No doubt the breakout character of both of these films is Margot Robbie’s Harley Quinn. Arguably the only good part of the 2016 version. But these films in conjunction with Cathy Yan’s Birds of Prey gives her an incredible arc.
In the 2016 Suicide Squad she is hyper-sexualized and dependent on the Joker. Her outfit is impractical and designed to show off her body. She is entirely defined by her relationship with the Joker. Portrayed as pining and insane with love, and is incapable of existing without him.
Birds of Prey did some amazing leg work for her character. It can even be argued that the film, which received unfair criticism, paved the way for The Suicide Squad. The other R-Rated DCEU film, it shows a post-breakup Harley. It gives her an opportunity to grow outside of him and come into her own as a unique and dynamic character.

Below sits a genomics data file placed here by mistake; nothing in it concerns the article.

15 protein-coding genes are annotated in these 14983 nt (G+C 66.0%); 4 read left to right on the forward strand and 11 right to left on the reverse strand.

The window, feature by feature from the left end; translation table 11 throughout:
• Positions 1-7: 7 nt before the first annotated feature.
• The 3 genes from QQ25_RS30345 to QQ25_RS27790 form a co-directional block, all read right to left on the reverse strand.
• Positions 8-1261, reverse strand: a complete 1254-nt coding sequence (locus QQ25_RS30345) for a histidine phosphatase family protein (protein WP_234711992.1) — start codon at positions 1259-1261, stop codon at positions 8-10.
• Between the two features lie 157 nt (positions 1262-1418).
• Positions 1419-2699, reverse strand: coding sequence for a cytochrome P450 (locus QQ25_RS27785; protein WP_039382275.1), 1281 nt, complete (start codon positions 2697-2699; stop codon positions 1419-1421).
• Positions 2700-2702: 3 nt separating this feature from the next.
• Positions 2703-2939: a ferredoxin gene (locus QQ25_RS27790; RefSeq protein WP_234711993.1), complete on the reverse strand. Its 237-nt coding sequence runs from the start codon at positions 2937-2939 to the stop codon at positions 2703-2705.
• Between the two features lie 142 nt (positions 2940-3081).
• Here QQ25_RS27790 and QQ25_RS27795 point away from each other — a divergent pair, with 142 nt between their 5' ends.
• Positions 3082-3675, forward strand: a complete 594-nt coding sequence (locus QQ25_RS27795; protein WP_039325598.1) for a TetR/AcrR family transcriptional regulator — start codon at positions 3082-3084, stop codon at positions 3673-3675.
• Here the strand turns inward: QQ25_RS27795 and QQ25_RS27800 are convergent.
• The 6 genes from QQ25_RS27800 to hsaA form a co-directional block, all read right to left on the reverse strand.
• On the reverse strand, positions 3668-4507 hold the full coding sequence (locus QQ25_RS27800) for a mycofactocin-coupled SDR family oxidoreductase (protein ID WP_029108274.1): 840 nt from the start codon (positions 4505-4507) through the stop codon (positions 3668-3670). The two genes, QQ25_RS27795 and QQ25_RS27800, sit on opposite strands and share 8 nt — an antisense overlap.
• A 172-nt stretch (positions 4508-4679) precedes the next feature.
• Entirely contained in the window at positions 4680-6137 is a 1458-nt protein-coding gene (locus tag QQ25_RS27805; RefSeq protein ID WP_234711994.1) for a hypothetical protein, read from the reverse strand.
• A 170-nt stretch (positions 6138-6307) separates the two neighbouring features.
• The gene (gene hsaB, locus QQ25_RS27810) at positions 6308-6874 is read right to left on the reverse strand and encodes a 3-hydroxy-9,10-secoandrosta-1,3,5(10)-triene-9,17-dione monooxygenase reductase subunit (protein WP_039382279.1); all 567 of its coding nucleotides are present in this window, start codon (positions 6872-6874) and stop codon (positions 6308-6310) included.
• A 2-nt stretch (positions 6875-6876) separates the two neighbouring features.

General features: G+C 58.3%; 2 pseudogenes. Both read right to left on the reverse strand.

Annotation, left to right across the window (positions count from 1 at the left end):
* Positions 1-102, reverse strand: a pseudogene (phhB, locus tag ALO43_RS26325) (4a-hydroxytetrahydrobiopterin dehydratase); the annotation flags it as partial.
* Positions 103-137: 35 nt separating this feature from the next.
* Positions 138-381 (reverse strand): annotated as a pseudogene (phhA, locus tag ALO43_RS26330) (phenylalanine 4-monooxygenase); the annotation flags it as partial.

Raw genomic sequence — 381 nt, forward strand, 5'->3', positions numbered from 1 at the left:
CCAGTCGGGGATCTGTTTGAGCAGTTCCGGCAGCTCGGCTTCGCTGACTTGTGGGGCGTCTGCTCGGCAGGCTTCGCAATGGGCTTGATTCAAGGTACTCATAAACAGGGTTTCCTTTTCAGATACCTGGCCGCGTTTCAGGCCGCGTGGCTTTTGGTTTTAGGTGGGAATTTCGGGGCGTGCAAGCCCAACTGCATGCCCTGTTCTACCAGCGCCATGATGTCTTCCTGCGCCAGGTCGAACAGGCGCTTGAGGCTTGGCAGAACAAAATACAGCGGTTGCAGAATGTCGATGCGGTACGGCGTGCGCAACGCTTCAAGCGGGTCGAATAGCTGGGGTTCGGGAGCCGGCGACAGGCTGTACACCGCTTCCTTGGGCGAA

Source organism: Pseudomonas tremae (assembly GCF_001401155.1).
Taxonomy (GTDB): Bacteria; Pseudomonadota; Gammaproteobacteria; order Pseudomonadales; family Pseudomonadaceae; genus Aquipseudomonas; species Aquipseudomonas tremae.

And in The Suicide Squad, she is wholly independent. She’s not hyper-sexualized. She’s wearing comfortable shoes rather than stiletto heels and is completely independently capable. We watch her develop relationships with other characters and stand on her own. She even kills a romantic interest when he starts to show red flags.
Harley Quinn is the heart of these movies and is maybe the most important character in them. She might even have the best arc in the entire DCEU. Making her a whole character, rather than sexual eye candy, already elevates The Suicide Squad several notches over the original.
The centre of both these films is the found family aspect of the squad. But the original doesn’t earn its payoff. El Diablo makes a statement about “not wanting to lose another family,” and sacrifices himself to save the squad. But that statement feels empty. It’s hard to believe that the other squad even likes each other, let alone views the other as family. The film spends no time building those relationships and throws these characters from set piece to set-piece.